At first blush, when people hear about an eviction moratorium, it sounds like an important societal accommodation. Let’s face it: Landlords are not sympathetic figures.
However, there are two sides to this issue. Many landlords are not large companies and are not wealthy — they are hardworking people who own one or two buildings and have their life savings tied up in their housing operations.
Let’s look at the larger picture. If tenants don’t pay their rent, landlords cannot pay their bills — even some of the larger enterprises. It’s a very simple cause-and-effect scenario: If tenants don’t pay their rent, landlords cannot pay their mortgages, they can’t pay their taxes, they can’t pay their utilities.
The largest expense for a typical tenant is their rent. However, as important as it is to have a roof over your head, it’s just as important to feed your family. If you go to the supermarket, fill your cart with food, get to the checkout counter and say, “There’s a pandemic and I can’t pay,” the cashier will reply, “We are very sorry to hear that, but you cannot have the food.”
You will encounter the same response if you go to your pharmacy for medications that are important to you and your family members for health, and possibly survival, or if you go to the gas station to buy gas so you can go to work. You are not going to get these goods and services unless you pay for them. Why should housing be any different?
“When the pandemic is over, you can collect the money,” they say. “You will be able to collect the money and spread their payments out over time.”
The reality is that a tenant who can’t pay a month’s rent will in no way be able to pay a year’s rent. What many will do once the pandemic is over is move out. They will have lived in the apartment for a year or more — you paid their water, sewer, electric and other expenses — and they have paid nothing.
The courts cannot be expected to provide relief for property owners once the pandemic subsides. The backlog for eviction actions is staggering.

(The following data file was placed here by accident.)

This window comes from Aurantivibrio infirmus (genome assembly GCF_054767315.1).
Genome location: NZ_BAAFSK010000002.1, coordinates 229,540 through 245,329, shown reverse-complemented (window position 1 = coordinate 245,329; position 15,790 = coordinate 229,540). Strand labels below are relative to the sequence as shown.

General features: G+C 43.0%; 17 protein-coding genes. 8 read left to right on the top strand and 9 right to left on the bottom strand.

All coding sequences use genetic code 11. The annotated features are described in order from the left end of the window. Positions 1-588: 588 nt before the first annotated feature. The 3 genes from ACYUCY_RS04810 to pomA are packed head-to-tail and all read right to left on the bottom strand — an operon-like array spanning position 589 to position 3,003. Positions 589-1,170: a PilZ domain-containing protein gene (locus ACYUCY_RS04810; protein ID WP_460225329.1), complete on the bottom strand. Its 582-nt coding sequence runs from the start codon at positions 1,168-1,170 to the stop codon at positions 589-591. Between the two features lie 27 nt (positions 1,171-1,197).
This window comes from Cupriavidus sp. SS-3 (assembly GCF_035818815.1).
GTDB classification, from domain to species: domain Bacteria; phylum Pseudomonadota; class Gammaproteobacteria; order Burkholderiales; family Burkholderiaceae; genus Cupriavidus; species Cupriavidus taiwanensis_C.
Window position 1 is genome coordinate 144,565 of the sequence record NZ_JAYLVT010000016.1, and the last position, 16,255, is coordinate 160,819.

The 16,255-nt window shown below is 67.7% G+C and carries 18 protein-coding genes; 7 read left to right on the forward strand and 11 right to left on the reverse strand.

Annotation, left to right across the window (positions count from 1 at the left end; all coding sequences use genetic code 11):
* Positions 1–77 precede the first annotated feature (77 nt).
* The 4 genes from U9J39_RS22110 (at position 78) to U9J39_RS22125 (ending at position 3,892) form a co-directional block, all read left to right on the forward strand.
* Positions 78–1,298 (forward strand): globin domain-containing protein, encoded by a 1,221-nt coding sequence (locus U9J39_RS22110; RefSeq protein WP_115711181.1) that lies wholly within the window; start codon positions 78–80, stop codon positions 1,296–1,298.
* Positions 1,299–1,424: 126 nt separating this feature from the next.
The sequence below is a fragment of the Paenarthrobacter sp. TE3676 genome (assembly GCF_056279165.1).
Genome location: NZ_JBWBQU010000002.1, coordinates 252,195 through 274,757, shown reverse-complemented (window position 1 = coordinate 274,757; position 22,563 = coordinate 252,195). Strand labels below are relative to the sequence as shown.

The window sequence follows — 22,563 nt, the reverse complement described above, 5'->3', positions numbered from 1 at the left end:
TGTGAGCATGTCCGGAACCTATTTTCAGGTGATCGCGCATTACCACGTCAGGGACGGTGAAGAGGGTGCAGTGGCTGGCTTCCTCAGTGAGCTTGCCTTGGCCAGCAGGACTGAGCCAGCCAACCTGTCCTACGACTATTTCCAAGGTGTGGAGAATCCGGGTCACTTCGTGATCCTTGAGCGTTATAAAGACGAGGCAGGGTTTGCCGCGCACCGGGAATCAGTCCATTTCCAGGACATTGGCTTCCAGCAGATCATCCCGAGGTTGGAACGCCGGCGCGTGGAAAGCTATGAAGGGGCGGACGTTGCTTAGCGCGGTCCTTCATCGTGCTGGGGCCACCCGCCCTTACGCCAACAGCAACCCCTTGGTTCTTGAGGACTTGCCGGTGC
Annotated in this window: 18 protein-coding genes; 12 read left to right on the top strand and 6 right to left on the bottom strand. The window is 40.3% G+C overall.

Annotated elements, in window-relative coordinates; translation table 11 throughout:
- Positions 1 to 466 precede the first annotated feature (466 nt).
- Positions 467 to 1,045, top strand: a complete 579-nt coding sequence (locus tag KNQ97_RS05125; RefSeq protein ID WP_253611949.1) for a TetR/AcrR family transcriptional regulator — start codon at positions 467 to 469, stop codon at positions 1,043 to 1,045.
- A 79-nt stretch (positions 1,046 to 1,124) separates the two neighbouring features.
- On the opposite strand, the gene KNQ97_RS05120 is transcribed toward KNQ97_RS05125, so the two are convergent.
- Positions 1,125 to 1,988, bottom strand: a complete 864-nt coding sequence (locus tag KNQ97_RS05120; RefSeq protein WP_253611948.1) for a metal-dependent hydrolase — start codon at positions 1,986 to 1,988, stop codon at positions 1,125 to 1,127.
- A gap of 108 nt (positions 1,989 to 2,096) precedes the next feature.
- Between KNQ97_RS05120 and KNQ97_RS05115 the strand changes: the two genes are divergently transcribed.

I’m an attorney who represents a lot of property owners. I also operate many apartment complexes throughout New Jersey and Eastern Pennsylvania. People like myself are not suffering. Most (but not all) of our tenants still have jobs and are able to meet their monthly obligations. The people who are really hurting own properties where many of the tenants may have been laid off in the hard-hit hospitality sector, restaurants, hotels, etc., and they simply cannot pay.
I believe this is a societal problem that should be dealt with more proactively by the government. There have not been enough relief packages specifically earmarked for rent payment. When people have received COVID-19 relief checks, there is no requirement that it has to be spent on rent. There are some programs that my management team has been educating tenants about, and many have been availing themselves of the resources. But many more people don’t know about these and how to obtain assistance. There are some programs, but there need to be more.
The pandemic shouldn’t just be a problem for landlords, many of whom are not wealthy. Those who own the supermarkets, the pharmacies and the gas stations may well be wealthy — or not. In either case, we are not asking them to give people free food, free drugs or free gas. We are not asking them to wait a year to collect their money. We are only asking landlords to shoulder the burden and that’s not fair.
Alan R. Hammer is a member in the real estate practice at Brach Eichler LLC, a law firm in Roseland.